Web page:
Dark Shadows Review
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Tim Burton and Johnny Depp go together like peanut butter and jelly…like pizza and beer…like warm cookies and cold milk. Sure, you can enjoy these things on their own, but they just work so well together. And whenever the director and star come together, they end up producing something that’s entirely original—even when it falls a bit flat.

Their eighth collaboration, Dark Shadows, is a kind of gothic comedy—the story of wealthy fisheries heir Barnabas Collins (Depp), whose prominent family is cursed by the scorned, lovesick witch Angelique (Eva Green). After killing his parents and the woman he loves, Angelique turns Barnabas into a vampire, sentencing him to an eternity of suffering.

When his identity is revealed (by Angelique, of course), Barnabas is captured and imprisoned underground, only to be freed 200 years later—in 1972. Upon returning to his family’s estate, he finds the remaining members of the Collins family in desperate need of his help. But Angelique, the family’s biggest rival, is determined either to stop Barnabas—or to have him all to herself.

Burton and Depp are known for their quirky films—dark and eerie tales that are often infused with a twisted sense of humor. And Dark Shadows definitely has both horror and humor—from the carnage caused by a blood-thirsty vampire to the wacky day-to-day experiences of a centuries-old vampire trying to adjust to life in the ‘70s.

Really, though, it’s hard to say whether Dark Shadows is too campy or not campy enough. Without the occasional silly references to things like ‘70s music and macramé, the film would have been more eerie and haunting. There’s simply too much goofing around to take any of it seriously. Considering it’s Burton and Depp, though, that’s really no surprise. You’re not supposed to take is seriously.

At the same time, though, there aren’t enough references and gags and other silliness to make it truly funny. Instead, it simply feels uneven—sometimes silly, sometimes not. The imbalance is often awkward—and even a little off-putting.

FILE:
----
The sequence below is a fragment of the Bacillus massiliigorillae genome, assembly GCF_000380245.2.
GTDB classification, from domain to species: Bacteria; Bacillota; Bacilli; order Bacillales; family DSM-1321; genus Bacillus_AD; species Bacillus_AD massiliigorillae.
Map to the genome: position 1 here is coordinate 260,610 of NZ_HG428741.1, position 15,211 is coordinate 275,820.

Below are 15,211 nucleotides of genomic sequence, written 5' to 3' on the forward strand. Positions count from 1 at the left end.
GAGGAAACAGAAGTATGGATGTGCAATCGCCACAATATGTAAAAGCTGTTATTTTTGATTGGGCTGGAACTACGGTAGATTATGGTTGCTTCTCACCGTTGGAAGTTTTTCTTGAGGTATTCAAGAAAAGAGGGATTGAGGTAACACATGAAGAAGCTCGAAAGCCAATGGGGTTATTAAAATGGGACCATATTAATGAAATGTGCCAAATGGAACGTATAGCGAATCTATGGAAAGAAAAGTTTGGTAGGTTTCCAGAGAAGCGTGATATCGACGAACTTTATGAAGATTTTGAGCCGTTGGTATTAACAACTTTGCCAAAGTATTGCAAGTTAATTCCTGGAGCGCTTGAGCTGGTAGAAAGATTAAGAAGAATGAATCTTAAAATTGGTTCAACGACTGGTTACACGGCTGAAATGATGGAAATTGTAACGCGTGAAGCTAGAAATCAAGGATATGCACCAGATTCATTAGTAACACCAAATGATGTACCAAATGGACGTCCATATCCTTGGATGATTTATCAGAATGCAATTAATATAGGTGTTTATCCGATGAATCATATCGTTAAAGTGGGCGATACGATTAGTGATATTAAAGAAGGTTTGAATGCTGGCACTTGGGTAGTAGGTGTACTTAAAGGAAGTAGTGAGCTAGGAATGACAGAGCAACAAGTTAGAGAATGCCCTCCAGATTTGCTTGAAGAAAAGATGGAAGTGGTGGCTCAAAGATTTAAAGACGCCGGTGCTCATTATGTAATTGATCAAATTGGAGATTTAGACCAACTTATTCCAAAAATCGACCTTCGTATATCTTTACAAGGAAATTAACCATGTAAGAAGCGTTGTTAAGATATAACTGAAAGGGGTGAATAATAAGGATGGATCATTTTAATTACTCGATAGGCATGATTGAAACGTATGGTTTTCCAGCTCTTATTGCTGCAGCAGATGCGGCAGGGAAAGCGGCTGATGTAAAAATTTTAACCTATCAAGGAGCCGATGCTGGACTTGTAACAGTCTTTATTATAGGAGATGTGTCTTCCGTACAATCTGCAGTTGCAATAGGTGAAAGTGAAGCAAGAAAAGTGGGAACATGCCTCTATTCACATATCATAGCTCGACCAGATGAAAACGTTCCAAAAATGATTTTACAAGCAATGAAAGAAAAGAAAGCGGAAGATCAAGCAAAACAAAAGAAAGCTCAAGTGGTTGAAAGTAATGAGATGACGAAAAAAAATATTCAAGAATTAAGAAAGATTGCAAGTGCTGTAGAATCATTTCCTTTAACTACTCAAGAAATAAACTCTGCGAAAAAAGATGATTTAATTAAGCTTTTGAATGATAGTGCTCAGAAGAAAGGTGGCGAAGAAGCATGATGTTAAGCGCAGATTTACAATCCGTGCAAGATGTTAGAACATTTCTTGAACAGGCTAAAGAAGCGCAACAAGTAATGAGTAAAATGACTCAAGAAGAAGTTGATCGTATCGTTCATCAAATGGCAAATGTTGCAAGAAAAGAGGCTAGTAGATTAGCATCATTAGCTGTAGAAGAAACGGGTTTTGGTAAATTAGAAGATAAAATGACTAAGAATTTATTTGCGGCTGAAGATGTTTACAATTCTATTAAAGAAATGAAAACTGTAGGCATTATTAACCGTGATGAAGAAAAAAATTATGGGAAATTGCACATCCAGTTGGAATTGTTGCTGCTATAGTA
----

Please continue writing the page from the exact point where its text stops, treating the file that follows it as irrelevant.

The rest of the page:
The cast, too, seems confused about the kind of movie they’re supposed to be in. It’s no big surprise that Depp is totally over-the-top as the 18th century vampire stuck in the ‘70s. It’s the kind of role that he absolutely relishes. But Michelle Pfeiffer, on the other hand, while giving a strong performance as the proud Collins family matriarch, plays it straight—so much so that she seems to be in a completely different movie. Even Helena Bonham Carter, who’s often the Queen of Crazy (in the very best of ways) in husband Burton’s films, tones down her performance as the Collins family’s live-in shrink to disappointingly (and shockingly) bland levels.

Dark Shadows is definitely an imaginative romp by the fun-loving duo. It’s dark and bizarre and distinctly Burton. Still, it’s far from the director’s (or the actor’s) best work. And instead of a dark and quirky kind of Sweeney Todd in Wonderland, it’s an amusing but forgettable collaboration.

Blu-ray Review:
At first glance, it doesn’t look like the Dark Shadows Blu-ray release is an especially feature-filled one. There are, however, a handful of deleted scenes—as well as the Maximum Movie Mode, which allows viewers to watch the movie with breaks for behind-the-scenes focus points. Or, if you don’t want to interrupt your viewing of the movie, you can also choose to watch the nine focus points separately.

The focus points cover a little bit of everything. There are focus points discussing the cast and Depp’s vision for his character. There are focus points on the ‘70s styling, the sets, and the effects. There are even focus points on the film’s various monsters—and on Alice Cooper’s cameo.

The focus points aren’t long or remarkably in-depth, but they do offer a brief look inside the making of Dark Shadows. So if watching Burton and Depp’s latest collaboration leaves you thirsty for more, be sure to take some time to skim through some of the extras.

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